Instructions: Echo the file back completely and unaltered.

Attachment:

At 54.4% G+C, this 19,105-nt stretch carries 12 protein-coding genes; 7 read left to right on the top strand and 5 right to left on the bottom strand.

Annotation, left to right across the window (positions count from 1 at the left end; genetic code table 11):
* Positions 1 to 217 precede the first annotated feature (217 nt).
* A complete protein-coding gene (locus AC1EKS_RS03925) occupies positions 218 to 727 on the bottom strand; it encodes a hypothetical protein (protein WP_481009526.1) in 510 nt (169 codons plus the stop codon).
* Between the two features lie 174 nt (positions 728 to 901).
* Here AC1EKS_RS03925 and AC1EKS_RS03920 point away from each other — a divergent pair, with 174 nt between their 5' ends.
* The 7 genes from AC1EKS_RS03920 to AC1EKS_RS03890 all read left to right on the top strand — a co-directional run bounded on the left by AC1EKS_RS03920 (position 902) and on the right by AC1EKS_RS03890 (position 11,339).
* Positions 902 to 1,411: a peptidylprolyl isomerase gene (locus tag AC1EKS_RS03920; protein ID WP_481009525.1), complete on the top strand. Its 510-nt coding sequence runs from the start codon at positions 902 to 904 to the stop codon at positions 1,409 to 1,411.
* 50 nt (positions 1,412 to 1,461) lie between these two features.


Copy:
At 54.4% G+C, this 19,105-nt stretch carries 12 protein-coding genes; 7 read left to right on the top strand and 5 right to left on the bottom strand.

Annotation, left to right across the window (positions count from 1 at the left end; genetic code table 11):
* Positions 1 to 217 precede the first annotated feature (217 nt).
* A complete protein-coding gene (locus AC1EKS_RS03925) occupies positions 218 to 727 on the bottom strand; it encodes a hypothetical protein (protein WP_481009526.1) in 510 nt (169 codons plus the stop codon).
* Between the two features lie 174 nt (positions 728 to 901).
* Here AC1EKS_RS03925 and AC1EKS_RS03920 point away from each other — a divergent pair, with 174 nt between their 5' ends.
* The 7 genes from AC1EKS_RS03920 to AC1EKS_RS03890 all read left to right on the top strand — a co-directional run bounded on the left by AC1EKS_RS03920 (position 902) and on the right by AC1EKS_RS03890 (position 11,339).
* Positions 902 to 1,411: a peptidylprolyl isomerase gene (locus tag AC1EKS_RS03920; protein ID WP_481009525.1), complete on the top strand. Its 510-nt coding sequence runs from the start codon at positions 902 to 904 to the stop codon at positions 1,409 to 1,411.
* 50 nt (positions 1,412 to 1,461) lie between these two features.